Wendy E. Raymond, Professor of Biology and former Associate Dean for Institutional Diversity at Williams College, will become Davidson College's Vice President for Academic Affairs and Dean of the Faculty on August 1.
As the chief academic officer for Davidson College, Raymond will lead the college's 170 full-time faculty members and a half-dozen associated administrative officers to advance the college's academic mission. Raymond's core responsibilities will be recruitment, support and evaluation of faculty members and administrative staff, development of the curriculum, and management of the division's $35 million budget.
"Wendy brings a creative and thoughtful vision for the future of a liberal arts education," said Davidson College President Carol Quillen. "Her infectious spirit and commitment to innovation, collaboration, community, and diversity epitomize our community - and we are thrilled to embark with her on a shared future for Davidson."
In her 19 years at Williams, Raymond has become a leader on campus and known nationally for the promotion of innovative undergraduate education and diversity initiatives. Raymond served as Williams College's inaugural Associate Dean for Institutional Diversity, working with department chairs on inclusive hiring practices and mentoring faculty of color. Her work on the national scale includes writing a successful grant proposal to sponsor a series of "Symposia on Diversity in the Sciences" to bring together administrators, faculty and students from colleges and universities committed to building and sustaining inclusive science programs.
A molecular biologist, Raymond has taught a variety of biology courses at Williams, including genomics, immunology, genetics, biochemistry and molecular biology. Her research uses molecular genetics to discover how cell division responds to signals from some of life's most ancient and important cellular components. Raymond has received several top teaching prizes, including Faculty Member of the Year at Williams and the Harvard Danforth Center Teaching Award. She currently serves on the Congressionally-mandated Committee on Equal Opportunities in Science and Engineering (CEOSE). That committee advises the director of the National Science Foundation (NSF) on policies and practices that encourage full participation of underrepresented groups in scientific and engineering fields.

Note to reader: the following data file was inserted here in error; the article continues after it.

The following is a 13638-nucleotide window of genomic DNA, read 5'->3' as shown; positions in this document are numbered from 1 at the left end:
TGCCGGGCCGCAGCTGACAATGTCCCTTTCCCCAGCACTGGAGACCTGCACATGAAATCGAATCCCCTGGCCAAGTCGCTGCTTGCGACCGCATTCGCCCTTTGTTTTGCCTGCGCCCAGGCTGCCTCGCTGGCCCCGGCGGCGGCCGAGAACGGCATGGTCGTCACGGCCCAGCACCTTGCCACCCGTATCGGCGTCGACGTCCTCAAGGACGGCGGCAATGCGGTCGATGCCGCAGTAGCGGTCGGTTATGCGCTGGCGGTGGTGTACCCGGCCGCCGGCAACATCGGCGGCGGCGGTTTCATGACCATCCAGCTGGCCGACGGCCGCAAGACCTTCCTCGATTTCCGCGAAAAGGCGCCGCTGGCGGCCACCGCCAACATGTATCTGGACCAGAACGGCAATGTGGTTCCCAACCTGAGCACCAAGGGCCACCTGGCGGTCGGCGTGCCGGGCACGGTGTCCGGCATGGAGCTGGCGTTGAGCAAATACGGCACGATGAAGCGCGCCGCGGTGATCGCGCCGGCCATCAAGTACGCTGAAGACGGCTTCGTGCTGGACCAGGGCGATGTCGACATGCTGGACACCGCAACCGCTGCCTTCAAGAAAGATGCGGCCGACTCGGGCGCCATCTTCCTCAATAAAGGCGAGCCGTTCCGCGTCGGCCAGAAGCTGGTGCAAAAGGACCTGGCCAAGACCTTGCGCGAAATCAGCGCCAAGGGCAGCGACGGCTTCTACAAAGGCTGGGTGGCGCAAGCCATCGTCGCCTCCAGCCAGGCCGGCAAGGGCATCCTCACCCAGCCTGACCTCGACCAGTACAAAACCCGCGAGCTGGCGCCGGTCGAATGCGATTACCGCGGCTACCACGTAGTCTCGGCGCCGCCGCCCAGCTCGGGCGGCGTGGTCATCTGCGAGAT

"Wendy has a proven track record of strong, transparent, collaborative leadership in many contexts within her institution and outside it," said Davidson College Professor of Biology Karen Hales, who headed the committee charged with seeking candidates for the VPAA position. "We believe she will be dedicated to working vigorously and creatively to help Davidson reinforce its strong identity as a liberal arts college and shape curricular initiatives for the future."
Raymond has an undergraduate degree in chemistry from Cornell University and earned a Ph.D. in biochemistry and molecular biology from Harvard in 1990. She spent four years studying genetics as an American Cancer Society post-doctoral fellow at the University of Washington and joined Williams as an assistant professor of biology in 1994.
Raymond's spouse, David Backus, is a lecturer in geosciences at Williams. The couple has a 17-year-old son, Caleb Raymond. Dave and Caleb will remain in Williamstown during Caleb's final year in high school (2013-14); Dave will join the Davidson faculty in Environmental Studies in 2014.
"I am so excited to join the Davidson community," said Raymond. "I believe the school is poised for great things, and I look forward to being a part of it. It is a rare honor to be invited to join such exceptionally talented and aspiring students, staff, and faculty."
Raymond will replace Clark G. Ross, who has held the post for the past 15 years. Following a year-long sabbatical, Ross will rejoin Davidson's economics department as a full-time faculty member.
About Davidson College
Davidson is a highly selective independent liberal arts college for 1,900 students located 20 minutes north of Charlotte in Davidson, N.C. Since its establishment in 1837 by Presbyterians, the college has graduated 23 Rhodes Scholars and is consistently regarded as one of the top liberal arts colleges in the country. Through The Davidson Trust, the college became the first liberal arts institution in the nation to replace loans with grants in all financial aid packages, giving all students the opportunity to graduate debt-free. Davidson competes in NCAA athletics at the Division I level, and a longstanding Honor Code is central to student life at the college.
Wendy E. Raymond